Event-related potential correlates of the collective self-relevant effect

Department of Psychology, Hunan Normal University, Changsha, China.
Neuroscience Letters (Impact Factor: 2.03). 08/2009; 464(1):57-61. DOI: 10.1016/j.neulet.2009.07.017
Source: PubMed


The present study investigated the electrophysiological correlates of the psychological processing of the collective self-relevant stimulus using a three-stimulus oddball paradigm. The results showed that P300 amplitude elicited by the collective self-relevant stimulus was larger than those elicited by familiar and unfamiliar stimuli. In addition, N250 and P300 amplitudes elicited by subjects' own names were larger than those elicited by other name stimuli. In terms of lateralization of P300, the collective self-relevant effect was largest in the left region sites and the individual self-relevant effect was largest in the right region sites. Therefore, the present study extended previous findings by showing that the collective self, similar to the famous individual self, was psychologically important to humans.

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Available from: Jie Chen, Feb 25, 2014
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    • "Therefore a conclusion could not be drawn here. Previous ERP studies focusing on self-relevant effect have revealed that the P200 (Hu et al., 2011; Mu & Han, 2010; Tacikowski, Cygan, & Nowicka, 2014), N250 (Tacikowski et al., 2014; Zhao et al., 2009), and P300 (Berlad & Pratt, 1995; Fan et al., 2011; Gray, Ambady, Lowenthal, & Deldin, 2004; Ninomiya et al., 1998; Tacikowski & Nowicka, 2010; Zhu et al., 2007), but not early components during the visual perception stage, are sensitive to self-related processing. "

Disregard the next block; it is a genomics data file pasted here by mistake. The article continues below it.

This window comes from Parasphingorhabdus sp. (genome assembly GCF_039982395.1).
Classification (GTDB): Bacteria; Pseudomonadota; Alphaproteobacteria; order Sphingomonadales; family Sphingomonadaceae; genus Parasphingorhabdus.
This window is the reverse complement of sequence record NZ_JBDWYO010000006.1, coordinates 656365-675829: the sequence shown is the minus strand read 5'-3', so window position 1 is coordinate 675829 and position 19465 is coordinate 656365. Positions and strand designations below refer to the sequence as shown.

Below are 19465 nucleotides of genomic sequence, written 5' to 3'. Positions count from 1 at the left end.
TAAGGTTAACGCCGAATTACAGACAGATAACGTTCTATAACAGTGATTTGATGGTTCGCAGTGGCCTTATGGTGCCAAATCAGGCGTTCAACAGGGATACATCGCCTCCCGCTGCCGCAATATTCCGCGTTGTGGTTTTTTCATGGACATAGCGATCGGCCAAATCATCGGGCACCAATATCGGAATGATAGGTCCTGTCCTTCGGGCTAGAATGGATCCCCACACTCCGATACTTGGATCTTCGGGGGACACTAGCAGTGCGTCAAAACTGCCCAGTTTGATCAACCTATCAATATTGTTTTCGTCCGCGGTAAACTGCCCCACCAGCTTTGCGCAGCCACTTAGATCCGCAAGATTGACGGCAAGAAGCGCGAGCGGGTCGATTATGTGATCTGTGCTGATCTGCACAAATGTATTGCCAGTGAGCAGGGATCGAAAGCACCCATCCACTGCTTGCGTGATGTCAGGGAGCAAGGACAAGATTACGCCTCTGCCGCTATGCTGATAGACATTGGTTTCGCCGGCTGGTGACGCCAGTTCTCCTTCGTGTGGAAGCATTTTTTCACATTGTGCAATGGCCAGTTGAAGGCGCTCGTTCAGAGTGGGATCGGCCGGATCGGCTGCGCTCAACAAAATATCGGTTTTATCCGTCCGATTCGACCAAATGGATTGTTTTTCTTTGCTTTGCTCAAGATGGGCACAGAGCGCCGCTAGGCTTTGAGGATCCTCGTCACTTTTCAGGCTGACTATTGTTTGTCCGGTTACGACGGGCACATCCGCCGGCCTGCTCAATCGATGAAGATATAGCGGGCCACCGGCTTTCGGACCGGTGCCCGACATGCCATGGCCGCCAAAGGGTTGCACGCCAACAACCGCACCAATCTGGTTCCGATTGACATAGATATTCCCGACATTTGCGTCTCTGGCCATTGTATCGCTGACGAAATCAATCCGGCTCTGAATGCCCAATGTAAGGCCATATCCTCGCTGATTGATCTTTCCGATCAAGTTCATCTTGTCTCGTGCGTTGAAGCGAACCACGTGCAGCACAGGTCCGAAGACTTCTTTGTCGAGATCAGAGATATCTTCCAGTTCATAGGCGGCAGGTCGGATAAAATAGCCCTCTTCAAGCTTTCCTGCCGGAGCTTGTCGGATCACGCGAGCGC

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    • "Thus, the own hands' internal representation would sustain a higher perceptual enrichment than others hands, which would allow participants to prepare efficiently in advance for its presentation (see Tong and Nakayama 1999). Extensive evidence has highlighted the fact that selfreferential information is processed differently than nonself-related information (Craik et al. 1999; Fischler et al. 1987; Gilboa 2004; Graham et al. 2003; Kelley et al. 2002; Miyakoshi et al. 2007; Zhao et al. 2009). These findings have led to the idea that the representation of the self might be special, that is, that " it emerges from systems that are physically and functionally distinct from those used for more general purpose cognitive processing " (in Gillihan and Farah 2005). "
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    • "The number of epochs used to compute ERPs did not differ significantly between name categories. We analyzed ERP components that are commonly observed in person-recognition studies, i.e., P100, N170, N250 and P300 (Berlad and Pratt, 1995; Müller and Kutas, 1996; Folmer and Yingling, 1997; Schweinberger et al., 2002b, 2006; Gray et al., 2004; Perrin et al., 2005; Herzmann and Sommer, 2007; Zhao et al., 2009; Tacikowski and Nowicka, 2010; Tacikowski et al., 2011a; Cygan et al., 2014). Our analysis also included the P200 as some previous studies showed a selfpreference for this component (Mu and Han, 2010; Hu et al., 2011; Fan et al., 2013). "
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